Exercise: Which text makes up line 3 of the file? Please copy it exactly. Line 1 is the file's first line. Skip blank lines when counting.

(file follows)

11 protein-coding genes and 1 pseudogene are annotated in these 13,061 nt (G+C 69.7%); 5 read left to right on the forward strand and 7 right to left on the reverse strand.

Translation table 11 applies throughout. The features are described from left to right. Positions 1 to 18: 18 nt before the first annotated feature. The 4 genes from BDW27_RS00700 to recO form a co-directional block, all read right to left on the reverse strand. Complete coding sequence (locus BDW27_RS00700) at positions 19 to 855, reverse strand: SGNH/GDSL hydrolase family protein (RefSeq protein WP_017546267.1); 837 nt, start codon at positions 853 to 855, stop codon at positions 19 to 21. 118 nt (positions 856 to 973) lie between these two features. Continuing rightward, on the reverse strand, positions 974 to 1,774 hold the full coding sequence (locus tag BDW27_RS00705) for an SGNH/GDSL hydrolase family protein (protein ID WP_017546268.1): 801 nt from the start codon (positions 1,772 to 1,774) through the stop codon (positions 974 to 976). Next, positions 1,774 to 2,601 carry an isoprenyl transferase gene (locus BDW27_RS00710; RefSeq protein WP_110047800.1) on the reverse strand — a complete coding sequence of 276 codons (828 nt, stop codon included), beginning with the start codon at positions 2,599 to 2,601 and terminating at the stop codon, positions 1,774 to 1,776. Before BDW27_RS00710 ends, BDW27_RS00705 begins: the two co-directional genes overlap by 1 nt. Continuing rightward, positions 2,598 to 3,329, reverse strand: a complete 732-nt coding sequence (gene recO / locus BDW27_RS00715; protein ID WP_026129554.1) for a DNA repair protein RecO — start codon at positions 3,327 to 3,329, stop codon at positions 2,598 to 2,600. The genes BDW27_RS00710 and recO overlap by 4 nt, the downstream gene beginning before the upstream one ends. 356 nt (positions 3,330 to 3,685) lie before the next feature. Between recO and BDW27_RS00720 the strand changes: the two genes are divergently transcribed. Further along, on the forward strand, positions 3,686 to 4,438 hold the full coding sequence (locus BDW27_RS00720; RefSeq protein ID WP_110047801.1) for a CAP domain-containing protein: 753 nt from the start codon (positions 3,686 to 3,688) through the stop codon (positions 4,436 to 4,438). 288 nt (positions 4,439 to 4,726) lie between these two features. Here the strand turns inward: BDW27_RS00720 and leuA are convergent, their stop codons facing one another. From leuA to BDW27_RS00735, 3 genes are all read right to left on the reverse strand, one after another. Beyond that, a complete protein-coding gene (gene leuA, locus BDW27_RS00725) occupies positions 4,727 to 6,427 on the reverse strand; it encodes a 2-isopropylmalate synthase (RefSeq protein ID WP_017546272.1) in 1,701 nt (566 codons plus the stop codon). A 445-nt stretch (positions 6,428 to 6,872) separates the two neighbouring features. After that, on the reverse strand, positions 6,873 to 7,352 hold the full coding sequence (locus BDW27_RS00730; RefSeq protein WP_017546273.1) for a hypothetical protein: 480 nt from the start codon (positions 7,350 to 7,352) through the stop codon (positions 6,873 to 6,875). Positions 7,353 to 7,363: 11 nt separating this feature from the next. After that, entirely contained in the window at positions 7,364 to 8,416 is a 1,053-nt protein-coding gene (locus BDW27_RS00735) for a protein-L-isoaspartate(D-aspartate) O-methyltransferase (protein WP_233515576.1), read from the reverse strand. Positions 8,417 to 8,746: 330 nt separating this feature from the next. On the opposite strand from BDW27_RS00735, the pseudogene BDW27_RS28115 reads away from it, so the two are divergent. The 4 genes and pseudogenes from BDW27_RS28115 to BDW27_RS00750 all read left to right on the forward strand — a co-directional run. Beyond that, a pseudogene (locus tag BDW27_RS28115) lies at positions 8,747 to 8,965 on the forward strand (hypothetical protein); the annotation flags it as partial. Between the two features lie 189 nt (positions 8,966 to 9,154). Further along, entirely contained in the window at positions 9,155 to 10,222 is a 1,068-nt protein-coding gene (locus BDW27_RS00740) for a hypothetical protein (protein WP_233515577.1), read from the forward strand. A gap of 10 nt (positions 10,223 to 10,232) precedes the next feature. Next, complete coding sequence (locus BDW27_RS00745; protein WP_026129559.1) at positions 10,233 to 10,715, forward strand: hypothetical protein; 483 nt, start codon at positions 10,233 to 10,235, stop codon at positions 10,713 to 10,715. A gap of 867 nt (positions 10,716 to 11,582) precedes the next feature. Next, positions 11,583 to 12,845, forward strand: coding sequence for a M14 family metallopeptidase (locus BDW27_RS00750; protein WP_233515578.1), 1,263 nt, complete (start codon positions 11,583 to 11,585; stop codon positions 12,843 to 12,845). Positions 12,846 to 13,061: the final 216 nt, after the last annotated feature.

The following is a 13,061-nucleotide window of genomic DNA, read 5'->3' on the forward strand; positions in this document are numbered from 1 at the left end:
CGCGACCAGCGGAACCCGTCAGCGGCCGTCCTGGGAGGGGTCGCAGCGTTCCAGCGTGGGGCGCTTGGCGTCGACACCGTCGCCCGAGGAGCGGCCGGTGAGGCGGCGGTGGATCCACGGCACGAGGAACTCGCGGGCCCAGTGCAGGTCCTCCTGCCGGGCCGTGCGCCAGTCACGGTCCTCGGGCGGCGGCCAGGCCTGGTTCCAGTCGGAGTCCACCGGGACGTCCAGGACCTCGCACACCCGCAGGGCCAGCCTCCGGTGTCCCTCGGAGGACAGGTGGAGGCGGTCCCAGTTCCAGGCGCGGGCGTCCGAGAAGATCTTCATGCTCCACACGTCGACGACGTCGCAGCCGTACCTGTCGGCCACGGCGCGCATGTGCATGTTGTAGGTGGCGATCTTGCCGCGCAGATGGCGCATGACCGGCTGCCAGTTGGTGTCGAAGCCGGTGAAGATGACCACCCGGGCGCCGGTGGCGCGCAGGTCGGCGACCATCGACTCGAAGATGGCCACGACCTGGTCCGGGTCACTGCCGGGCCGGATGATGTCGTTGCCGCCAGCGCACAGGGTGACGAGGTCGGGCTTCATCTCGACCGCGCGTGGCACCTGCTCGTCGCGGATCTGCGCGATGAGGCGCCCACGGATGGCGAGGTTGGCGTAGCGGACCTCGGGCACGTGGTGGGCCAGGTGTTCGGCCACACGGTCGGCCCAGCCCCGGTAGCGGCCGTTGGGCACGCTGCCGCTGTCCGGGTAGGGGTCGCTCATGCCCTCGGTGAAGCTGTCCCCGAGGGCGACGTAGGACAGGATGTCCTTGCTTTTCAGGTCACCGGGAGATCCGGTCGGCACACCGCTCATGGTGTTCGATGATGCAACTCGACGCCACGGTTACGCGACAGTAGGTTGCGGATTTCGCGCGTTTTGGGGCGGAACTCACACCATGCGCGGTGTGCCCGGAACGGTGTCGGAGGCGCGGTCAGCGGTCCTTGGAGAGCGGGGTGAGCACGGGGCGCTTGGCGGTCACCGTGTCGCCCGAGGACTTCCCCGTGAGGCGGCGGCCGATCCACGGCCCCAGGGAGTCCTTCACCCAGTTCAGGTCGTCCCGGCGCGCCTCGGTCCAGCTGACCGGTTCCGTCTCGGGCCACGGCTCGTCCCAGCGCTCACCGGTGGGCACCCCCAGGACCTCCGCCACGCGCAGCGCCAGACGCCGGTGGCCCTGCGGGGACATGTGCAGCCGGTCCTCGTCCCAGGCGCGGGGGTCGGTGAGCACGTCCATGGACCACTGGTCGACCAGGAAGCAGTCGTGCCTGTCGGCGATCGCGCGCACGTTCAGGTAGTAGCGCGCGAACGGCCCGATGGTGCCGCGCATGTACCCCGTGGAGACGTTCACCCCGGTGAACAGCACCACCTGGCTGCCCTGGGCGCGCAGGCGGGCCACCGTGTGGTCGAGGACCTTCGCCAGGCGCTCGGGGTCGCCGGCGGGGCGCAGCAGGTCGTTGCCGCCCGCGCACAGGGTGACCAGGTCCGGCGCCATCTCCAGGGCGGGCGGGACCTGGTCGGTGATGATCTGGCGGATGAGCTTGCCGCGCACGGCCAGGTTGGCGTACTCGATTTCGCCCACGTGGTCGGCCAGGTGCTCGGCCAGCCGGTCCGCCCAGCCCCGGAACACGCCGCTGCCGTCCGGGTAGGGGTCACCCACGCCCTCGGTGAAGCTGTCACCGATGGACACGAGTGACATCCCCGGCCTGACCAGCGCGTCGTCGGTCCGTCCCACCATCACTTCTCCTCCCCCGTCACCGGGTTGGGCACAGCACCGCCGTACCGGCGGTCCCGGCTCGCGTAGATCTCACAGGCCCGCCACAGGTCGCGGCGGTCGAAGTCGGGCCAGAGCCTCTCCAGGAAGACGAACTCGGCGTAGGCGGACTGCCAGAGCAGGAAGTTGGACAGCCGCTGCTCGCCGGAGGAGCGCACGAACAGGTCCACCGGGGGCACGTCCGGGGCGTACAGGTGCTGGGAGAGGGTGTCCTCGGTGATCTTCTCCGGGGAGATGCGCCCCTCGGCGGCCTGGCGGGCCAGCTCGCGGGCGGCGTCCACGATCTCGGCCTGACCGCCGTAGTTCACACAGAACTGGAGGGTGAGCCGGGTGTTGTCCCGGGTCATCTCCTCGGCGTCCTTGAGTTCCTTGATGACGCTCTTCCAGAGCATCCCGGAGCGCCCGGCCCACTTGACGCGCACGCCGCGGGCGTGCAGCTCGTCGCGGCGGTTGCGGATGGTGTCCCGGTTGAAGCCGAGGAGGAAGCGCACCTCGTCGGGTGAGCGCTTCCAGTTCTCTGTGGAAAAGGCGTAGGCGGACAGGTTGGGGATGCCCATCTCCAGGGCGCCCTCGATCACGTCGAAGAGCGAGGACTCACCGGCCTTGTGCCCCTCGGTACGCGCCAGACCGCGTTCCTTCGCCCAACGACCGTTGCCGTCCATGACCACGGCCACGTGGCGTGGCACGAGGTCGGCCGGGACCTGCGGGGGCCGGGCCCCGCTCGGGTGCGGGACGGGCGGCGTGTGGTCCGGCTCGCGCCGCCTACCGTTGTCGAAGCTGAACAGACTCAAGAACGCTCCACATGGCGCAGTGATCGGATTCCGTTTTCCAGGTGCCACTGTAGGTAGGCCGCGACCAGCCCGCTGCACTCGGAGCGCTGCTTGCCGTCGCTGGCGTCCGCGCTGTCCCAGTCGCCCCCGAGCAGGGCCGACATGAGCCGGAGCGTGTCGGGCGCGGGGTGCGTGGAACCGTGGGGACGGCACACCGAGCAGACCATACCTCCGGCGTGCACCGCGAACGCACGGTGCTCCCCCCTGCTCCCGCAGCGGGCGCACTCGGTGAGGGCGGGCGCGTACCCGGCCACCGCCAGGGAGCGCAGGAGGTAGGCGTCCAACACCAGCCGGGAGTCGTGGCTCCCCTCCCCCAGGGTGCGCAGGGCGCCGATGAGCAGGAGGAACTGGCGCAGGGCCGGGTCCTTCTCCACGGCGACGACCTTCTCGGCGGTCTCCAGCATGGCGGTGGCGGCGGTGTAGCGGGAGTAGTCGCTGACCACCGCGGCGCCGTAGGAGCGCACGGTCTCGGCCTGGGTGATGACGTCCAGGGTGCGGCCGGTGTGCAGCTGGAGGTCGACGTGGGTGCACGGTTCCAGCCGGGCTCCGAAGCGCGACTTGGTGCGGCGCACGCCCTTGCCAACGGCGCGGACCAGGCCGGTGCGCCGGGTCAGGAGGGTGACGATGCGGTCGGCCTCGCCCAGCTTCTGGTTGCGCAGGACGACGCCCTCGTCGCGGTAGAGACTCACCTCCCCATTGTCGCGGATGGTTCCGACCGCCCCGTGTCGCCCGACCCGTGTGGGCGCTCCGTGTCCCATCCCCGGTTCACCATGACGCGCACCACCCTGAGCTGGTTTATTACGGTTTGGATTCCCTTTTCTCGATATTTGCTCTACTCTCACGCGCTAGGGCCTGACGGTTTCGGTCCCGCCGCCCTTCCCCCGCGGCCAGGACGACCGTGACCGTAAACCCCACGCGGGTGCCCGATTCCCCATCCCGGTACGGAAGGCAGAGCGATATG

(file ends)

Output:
The following is a 13,061-nucleotide window of genomic DNA, read 5'->3' on the forward strand; positions in this document are numbered from 1 at the left end: